Nutrient oxygen and yeast management

Dr. Clayton Cone, of Lallemand (a major supplier of yeast for all varieties of fermentation) has spent years studying "difficult" fermentations (honey, corn syrup, rice syrup, cane sugar, ultra-filtered fruit juices, etc), and determined these all shared a number of common problems:

1. Very little available nutrients, B vitamins and particulate matter for the yeast.

Although yeast are largely self-sufficient, they need some vitamins (especially B vitamins), mineral nutrients (especially nitrogen, phosphorus and zinc) and particles for them to stick to, (which helps to keep them suspended in the fermenting fluid.)

Commercial yeast nutrient powders supply the nutrients and particles that yeast need to thrive. Examples are Lallemand's Fermaid K® and Wyeast Lab's yeast nutrient. These contain vitamins, minerals, amino acids, free amino nitrogen compounds, zinc, phosphates, dead yeast shells and other trace elements. Optimum yeast nutrition will also require the addition of diammonium phosphate (DAP) during the fermentation.

Little or no buffering material to stop the pH from dropping rapidly during the first few hours.

Yeast produce significant amounts of acid as they ferment, which can lower the fluid pH. Natural juices and worts contain buffering materials, which limit how low the pH can go. Ferments without buffering capacity can drop as low as 2.7, which can stress the yeast so badly it never recovers. A pH below 4.5 is good, since it dramatically slows the growth of organisms which might contribute unpleasant flavors. Ideally, the ferment should not be allowed to go below pH 3.4 nor above 4.0. Judicious use of potassium or calcium carbonate or bicarbonate will allow you to keep the pH in this range (potassium carbonate is more soluble and easier to work with, calcium carbonate is more widely available). Both sodium carbonate (washing soda) and bicarbonate (baking soda) will work, but are not as beneficial to the yeast as the potassium or calcium compounds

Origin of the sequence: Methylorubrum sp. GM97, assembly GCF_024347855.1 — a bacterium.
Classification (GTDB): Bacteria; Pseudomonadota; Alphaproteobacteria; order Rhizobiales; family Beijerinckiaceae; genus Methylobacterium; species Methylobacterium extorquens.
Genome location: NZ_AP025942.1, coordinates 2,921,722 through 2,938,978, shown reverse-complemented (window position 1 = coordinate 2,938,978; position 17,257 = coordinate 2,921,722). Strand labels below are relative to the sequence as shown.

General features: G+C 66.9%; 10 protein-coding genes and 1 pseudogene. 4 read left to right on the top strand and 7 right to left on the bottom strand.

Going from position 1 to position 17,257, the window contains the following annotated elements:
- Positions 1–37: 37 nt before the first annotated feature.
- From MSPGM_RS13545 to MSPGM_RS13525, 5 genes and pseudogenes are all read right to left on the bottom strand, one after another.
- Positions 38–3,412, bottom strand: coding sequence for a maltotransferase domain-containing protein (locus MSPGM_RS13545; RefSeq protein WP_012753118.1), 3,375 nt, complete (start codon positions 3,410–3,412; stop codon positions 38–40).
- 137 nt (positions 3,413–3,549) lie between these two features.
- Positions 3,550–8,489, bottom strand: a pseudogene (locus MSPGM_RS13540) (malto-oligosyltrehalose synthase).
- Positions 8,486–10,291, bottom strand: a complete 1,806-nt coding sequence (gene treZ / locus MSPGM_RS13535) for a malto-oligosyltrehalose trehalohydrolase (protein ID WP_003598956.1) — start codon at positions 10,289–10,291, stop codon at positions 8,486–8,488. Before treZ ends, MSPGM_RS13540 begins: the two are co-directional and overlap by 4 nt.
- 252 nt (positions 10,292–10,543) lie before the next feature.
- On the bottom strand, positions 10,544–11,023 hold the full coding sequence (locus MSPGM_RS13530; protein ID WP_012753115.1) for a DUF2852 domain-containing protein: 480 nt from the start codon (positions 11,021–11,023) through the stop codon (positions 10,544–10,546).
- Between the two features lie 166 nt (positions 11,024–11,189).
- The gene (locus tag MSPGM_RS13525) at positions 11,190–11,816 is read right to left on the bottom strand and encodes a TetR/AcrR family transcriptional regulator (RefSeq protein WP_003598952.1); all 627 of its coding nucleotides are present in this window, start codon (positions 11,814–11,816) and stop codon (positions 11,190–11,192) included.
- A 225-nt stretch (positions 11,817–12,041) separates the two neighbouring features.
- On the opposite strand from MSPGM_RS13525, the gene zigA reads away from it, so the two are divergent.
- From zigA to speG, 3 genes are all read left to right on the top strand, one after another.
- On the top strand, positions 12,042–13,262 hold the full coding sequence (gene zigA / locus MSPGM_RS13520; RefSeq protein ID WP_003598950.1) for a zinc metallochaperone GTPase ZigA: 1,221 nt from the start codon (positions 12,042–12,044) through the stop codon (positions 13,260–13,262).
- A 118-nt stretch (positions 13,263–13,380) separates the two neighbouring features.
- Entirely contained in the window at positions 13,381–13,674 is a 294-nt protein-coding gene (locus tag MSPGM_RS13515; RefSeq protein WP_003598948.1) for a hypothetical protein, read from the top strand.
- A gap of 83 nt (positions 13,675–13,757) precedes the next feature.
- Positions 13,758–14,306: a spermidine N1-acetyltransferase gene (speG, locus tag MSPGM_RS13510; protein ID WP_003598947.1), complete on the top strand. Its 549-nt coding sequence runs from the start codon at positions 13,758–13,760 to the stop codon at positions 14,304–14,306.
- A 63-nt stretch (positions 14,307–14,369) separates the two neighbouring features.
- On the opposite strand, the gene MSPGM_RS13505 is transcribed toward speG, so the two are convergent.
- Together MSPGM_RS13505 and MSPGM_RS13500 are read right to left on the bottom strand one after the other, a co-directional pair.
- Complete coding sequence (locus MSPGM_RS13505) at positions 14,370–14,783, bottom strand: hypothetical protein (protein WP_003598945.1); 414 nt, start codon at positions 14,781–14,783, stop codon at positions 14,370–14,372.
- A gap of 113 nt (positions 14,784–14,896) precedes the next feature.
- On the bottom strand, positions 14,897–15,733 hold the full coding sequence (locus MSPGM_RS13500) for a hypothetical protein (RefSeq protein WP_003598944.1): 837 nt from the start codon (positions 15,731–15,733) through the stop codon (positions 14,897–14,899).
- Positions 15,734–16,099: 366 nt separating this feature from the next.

3. Not enough oxygen for the growth phase of the yeast

Yeast needs oxygen early in the fermentation process to grow and to produce lipids, which protect the yeast cells from high alcohol levels later in the fermentation. Frequent agitation or aeration of the fermenting fluid during the first 24-36 hours will supply enough, but oxygen should be excluded after this time by use of an airlock.

4. Too much carbon dioxide in solution in the fermenting liquid

Carbon dioxide is a waste product of fermentation, and at high concentration can slow down the fermentation, especially when the yeast is already stressed by other factors. Occasionally agitating the fermenting fluid will release the excess, as will the addition of powdered materials (nutrient or potassium carbonate additions). This can result in the production of considerable foam, so be careful!

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